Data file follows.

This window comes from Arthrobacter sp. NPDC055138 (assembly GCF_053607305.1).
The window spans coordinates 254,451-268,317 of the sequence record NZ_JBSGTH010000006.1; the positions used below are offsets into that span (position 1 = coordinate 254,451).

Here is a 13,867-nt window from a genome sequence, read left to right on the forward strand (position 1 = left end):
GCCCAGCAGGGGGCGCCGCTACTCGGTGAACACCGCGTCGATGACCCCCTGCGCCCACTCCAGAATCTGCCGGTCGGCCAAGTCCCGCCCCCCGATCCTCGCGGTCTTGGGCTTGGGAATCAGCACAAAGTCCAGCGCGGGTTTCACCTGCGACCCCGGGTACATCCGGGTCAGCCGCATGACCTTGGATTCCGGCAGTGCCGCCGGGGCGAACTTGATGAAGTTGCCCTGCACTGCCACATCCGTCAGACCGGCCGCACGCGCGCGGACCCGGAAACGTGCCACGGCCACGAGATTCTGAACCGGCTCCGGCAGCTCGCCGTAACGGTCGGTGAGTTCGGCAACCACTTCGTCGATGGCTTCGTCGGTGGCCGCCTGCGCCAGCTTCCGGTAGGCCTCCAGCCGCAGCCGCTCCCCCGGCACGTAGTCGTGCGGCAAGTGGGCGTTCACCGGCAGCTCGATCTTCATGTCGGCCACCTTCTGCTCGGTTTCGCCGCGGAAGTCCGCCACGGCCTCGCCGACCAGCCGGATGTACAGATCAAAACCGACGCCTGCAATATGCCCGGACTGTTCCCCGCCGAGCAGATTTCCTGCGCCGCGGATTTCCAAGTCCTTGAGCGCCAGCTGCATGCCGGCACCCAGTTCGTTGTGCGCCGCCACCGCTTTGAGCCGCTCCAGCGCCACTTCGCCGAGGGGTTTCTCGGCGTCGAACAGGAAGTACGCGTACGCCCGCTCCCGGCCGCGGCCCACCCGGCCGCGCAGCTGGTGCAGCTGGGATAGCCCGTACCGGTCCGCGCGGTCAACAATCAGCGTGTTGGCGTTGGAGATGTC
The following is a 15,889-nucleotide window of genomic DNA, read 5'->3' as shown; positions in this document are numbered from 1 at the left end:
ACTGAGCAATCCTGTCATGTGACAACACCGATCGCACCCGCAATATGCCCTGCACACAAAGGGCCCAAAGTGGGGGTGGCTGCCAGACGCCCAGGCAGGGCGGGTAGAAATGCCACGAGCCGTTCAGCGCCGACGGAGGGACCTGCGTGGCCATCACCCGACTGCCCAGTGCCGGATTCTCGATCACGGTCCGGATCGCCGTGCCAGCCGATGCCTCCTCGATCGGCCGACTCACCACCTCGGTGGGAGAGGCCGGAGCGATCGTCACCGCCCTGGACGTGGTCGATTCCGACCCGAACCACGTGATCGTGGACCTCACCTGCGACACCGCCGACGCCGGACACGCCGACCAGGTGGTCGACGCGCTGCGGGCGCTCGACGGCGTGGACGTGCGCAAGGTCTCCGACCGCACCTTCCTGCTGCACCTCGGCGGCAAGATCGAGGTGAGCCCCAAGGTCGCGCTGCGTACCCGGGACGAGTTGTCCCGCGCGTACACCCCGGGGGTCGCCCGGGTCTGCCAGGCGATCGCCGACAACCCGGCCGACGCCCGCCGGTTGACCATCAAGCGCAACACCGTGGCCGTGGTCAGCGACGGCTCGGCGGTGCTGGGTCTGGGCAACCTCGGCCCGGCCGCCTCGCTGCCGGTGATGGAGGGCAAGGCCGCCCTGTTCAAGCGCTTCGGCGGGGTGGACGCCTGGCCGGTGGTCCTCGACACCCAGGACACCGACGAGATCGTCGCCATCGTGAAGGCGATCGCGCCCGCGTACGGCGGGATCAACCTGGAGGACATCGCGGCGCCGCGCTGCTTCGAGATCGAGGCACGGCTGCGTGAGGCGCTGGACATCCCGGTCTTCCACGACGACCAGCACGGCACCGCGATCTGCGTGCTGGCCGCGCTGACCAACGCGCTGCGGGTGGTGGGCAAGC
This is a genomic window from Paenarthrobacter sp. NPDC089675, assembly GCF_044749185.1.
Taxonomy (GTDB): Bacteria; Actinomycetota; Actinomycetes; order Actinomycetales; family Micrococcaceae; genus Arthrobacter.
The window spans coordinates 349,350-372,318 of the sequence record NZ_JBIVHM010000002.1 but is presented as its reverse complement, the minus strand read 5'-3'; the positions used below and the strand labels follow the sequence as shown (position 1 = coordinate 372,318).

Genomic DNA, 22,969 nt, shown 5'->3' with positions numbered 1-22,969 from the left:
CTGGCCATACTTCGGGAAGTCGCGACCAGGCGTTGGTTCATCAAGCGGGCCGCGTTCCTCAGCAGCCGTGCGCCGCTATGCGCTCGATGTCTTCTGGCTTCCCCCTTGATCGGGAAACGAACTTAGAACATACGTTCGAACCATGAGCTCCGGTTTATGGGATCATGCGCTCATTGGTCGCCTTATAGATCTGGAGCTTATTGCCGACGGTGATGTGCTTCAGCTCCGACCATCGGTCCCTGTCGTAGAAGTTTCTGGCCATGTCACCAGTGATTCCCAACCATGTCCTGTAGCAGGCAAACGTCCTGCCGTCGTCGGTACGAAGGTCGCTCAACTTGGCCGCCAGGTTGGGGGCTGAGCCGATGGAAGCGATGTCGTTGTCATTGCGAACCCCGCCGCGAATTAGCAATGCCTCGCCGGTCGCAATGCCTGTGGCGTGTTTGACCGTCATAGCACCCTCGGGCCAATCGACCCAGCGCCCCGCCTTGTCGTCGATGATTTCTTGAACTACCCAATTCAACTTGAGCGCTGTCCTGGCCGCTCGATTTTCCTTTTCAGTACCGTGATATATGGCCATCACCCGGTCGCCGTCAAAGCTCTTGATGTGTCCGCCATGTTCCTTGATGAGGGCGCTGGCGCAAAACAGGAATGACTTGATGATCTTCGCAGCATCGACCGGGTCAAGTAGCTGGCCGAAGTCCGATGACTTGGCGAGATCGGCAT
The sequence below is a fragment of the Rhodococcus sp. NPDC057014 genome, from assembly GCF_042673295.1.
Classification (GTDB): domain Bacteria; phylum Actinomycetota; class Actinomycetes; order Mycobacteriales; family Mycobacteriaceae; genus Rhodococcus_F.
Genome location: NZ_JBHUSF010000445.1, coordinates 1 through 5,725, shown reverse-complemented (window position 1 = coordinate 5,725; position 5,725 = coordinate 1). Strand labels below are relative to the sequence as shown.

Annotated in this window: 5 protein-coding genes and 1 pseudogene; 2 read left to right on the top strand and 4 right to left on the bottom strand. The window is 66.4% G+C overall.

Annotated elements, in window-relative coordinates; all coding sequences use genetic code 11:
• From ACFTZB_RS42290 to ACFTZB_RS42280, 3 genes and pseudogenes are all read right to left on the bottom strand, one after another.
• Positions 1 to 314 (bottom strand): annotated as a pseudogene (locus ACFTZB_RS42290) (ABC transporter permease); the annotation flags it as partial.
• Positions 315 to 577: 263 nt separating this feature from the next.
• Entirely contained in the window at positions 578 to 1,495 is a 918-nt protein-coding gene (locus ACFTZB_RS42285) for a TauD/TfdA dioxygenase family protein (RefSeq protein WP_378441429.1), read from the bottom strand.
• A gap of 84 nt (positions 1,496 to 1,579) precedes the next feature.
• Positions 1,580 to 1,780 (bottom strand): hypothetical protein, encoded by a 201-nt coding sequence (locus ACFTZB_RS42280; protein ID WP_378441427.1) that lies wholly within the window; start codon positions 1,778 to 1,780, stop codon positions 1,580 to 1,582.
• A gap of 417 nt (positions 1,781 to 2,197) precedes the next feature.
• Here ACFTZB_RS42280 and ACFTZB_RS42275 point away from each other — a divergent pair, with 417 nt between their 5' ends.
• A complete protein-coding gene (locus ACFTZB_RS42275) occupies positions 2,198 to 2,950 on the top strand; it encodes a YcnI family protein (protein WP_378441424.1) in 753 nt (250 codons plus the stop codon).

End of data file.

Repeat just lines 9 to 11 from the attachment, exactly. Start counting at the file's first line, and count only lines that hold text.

The window spans coordinates 349,350-372,318 of the sequence record NZ_JBIVHM010000002.1 but is presented as its reverse complement, the minus strand read 5'-3'; the positions used below and the strand labels follow the sequence as shown (position 1 = coordinate 372,318).

Genomic DNA, 22,969 nt, shown 5'->3' with positions numbered 1-22,969 from the left:
CTGGCCATACTTCGGGAAGTCGCGACCAGGCGTTGGTTCATCAAGCGGGCCGCGTTCCTCAGCAGCCGTGCGCCGCTATGCGCTCGATGTCTTCTGGCTTCCCCCTTGATCGGGAAACGAACTTAGAACATACGTTCGAACCATGAGCTCCGGTTTATGGGATCATGCGCTCATTGGTCGCCTTATAGATCTGGAGCTTATTGCCGACGGTGATGTGCTTCAGCTCCGACCATCGGTCCCTGTCGTAGAAGTTTCTGGCCATGTCACCAGTGATTCCCAACCATGTCCTGTAGCAGGCAAACGTCCTGCCGTCGTCGGTACGAAGGTCGCTCAACTTGGCCGCCAGGTTGGGGGCTGAGCCGATGGAAGCGATGTCGTTGTCATTGCGAACCCCGCCGCGAATTAGCAATGCCTCGCCGGTCGCAATGCCTGTGGCGTGTTTGACCGTCATAGCACCCTCGGGCCAATCGACCCAGCGCCCCGCCTTGTCGTCGATGATTTCTTGAACTACCCAATTCAACTTGAGCGCTGTCCTGGCCGCTCGATTTTCCTTTTCAGTACCGTGATATATGGCCATCACCCGGTCGCCGTCAAAGCTCTTGATGTGTCCGCCATGTTCCTTGATGAGGGCGCTGGCGCAAAACAGGAATGACTTGATGATCTTCGCAGCATCGACCGGGTCAAGTAGCTGGCCGAAGTCCGATGACTTGGCGAGATCGGCAT